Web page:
Chronic Kidney Disease

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Human kidneys play a vital role in overall health and wellbeing. The organ functions to filter and remove toxins from the blood. Other responsibilities of the kidneys include the regulation of the PH and levels of potassium in the body, activation of vitamin D to assist the body in the absorption of calcium, as well as the production of hormones essential in the regulation of blood pressure (Fraser & Blakeman, 2016). As such, maintaining a healthy kidney is not only a top individual but a worldwide priority. Yet, such a priority is jeopardized by disorders such as chronic kidney disease (CKD) that affects a significant number of people across the globe. The following paper delves into this condition with a view to understanding its signs and symptoms, prevalence, existing methods of surveillance, epidemiology, current screening and related guidelines, and a plan to address it as a nurse practitioner. The plan will include evidence-based interventions whose outcomes are measurable. In doing this, the paper hopes to not only enlighten on CKD but also contribute to reducing its prevalence. Preventing CKD would be significant in mitigating other health issues such as cardiovascular conditions.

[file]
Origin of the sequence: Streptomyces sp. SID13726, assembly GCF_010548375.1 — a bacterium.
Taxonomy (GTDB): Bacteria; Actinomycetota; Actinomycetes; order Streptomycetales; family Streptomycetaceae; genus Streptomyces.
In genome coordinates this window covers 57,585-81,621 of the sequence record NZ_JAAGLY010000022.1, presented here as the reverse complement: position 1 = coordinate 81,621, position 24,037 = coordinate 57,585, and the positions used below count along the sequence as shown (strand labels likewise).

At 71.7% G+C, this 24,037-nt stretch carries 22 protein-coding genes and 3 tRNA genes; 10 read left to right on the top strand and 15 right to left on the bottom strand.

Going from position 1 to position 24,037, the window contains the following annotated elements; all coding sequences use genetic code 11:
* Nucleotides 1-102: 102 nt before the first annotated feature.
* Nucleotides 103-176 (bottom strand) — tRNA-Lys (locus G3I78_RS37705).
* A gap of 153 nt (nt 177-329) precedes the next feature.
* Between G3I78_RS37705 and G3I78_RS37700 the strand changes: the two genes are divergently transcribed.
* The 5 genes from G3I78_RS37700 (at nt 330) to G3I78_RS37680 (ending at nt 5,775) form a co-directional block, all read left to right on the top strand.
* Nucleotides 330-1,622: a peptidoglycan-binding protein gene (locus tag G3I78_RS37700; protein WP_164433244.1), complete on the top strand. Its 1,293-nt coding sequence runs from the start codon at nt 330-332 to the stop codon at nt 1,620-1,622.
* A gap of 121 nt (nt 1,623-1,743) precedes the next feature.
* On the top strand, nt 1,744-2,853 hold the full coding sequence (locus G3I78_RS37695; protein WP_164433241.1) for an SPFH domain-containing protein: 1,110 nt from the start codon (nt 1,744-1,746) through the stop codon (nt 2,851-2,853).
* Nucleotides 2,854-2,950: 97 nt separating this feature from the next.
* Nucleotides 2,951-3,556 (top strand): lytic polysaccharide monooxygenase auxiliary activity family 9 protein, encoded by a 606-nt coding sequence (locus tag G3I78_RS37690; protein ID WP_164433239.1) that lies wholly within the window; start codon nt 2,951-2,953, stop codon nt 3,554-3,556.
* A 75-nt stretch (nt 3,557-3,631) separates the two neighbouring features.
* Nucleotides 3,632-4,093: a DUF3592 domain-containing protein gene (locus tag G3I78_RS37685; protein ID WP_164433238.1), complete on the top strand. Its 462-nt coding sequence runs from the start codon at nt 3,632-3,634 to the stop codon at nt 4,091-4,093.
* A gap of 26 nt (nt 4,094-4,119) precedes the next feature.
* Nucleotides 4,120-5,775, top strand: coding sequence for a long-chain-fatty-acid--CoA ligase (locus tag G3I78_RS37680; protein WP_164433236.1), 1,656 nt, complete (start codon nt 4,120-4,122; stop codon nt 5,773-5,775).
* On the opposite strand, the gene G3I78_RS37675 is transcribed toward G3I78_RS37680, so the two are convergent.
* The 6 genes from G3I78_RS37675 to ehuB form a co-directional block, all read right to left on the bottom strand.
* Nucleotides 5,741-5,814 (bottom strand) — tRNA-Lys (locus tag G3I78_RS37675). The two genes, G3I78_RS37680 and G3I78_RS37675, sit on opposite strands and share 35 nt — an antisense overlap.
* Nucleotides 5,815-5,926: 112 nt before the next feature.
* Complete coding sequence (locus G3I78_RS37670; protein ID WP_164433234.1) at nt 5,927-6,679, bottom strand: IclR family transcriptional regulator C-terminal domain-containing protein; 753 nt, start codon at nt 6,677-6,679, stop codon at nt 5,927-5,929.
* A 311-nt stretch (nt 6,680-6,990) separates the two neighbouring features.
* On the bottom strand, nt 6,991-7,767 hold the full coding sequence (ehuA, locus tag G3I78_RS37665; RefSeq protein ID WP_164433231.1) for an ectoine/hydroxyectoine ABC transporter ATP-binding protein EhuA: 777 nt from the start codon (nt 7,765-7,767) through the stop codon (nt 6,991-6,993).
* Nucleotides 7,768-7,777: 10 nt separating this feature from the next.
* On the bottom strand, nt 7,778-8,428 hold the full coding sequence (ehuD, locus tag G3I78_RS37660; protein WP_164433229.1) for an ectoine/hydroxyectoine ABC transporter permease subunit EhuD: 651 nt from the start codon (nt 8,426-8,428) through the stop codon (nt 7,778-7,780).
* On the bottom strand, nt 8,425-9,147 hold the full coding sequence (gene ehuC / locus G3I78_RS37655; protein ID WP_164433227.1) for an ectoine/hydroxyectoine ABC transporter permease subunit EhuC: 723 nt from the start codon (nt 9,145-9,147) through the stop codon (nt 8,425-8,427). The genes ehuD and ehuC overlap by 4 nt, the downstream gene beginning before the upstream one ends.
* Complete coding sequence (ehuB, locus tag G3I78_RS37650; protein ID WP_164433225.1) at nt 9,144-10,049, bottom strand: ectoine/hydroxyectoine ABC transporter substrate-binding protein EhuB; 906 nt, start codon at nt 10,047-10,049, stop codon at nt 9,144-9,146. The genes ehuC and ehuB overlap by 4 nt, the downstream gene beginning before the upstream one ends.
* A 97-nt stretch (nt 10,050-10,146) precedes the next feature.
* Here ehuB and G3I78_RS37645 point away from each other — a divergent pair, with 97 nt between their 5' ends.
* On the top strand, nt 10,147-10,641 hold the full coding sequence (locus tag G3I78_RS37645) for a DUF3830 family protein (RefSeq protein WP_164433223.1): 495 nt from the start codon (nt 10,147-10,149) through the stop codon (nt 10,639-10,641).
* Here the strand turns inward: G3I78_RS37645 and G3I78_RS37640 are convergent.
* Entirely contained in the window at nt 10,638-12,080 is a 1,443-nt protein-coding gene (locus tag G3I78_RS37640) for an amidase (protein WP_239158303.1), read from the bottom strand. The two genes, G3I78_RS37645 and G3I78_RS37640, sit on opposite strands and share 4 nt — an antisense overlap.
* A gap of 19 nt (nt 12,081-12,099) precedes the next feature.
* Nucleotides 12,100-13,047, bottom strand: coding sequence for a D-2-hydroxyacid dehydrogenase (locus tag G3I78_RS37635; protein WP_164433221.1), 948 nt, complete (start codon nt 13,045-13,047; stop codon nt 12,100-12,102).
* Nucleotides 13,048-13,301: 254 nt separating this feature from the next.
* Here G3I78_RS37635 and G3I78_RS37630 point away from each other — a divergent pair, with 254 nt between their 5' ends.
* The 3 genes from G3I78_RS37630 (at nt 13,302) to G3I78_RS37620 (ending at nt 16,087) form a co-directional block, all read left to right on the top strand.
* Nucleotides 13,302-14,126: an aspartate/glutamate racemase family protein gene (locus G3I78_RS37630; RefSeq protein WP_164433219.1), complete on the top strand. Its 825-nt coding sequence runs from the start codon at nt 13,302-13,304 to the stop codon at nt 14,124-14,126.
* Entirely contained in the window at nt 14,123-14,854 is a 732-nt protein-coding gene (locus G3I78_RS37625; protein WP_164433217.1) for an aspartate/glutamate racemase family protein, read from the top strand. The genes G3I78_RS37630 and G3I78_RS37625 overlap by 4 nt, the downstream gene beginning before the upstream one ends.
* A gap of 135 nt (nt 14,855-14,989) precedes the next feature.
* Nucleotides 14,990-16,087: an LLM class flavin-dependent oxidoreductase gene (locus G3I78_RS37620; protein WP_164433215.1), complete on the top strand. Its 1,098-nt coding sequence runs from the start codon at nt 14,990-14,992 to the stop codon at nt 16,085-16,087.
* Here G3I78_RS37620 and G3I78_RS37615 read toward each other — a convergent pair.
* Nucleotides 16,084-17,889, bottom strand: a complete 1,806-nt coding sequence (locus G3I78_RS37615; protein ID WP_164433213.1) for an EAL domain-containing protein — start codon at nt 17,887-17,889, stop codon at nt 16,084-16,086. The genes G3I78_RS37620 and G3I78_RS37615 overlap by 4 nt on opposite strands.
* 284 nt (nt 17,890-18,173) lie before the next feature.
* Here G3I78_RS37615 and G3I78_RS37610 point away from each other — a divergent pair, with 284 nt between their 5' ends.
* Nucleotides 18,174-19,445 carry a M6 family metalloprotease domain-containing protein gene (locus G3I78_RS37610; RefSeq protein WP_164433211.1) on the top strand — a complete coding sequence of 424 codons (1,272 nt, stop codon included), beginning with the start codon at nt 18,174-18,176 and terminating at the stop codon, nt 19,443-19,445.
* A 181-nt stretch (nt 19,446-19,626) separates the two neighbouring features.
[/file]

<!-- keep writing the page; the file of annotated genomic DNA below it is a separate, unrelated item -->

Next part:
Background and Significance

Chen, Knicely and Grams (2019) posit that CKD simply refers to a continuous malfunction of the kidney or even an abnormality in its structure, featuring a glomerular filtration rate less than 60 ml/min/1.73 m2. On the same note, Webster et al. (2017) argue that it could also be described as signs of kidney damage spanning over three months, notwithstanding the cause of such degradation. According to Fraser and Blakeman (2019), CKD is, most of the time, asymptomatic during the early stages when it would be simpler to manage. As it progresses, it becomes highly likely to result in cardiovascular outcomes and other complex conditions. CKD has symptoms that are often mistaken for other kidney conditions. However, the common signs and symptoms include periorbital and pedal edema, shortness of breath, nausea and vomiting, pain of the bones, inexplicable and constant drowsiness, mental fatigue, uremic frost, muscle cramps, impotence, persistent hiccups, blood in stools, and sleep apnea, among others (Arora, 2019). The disease is often more prevalent among older people, and risk factors include a history of diabetes, hypertension and cardiovascular diseases, smoking, and even obesity (Fraser & Blakeman, 2016).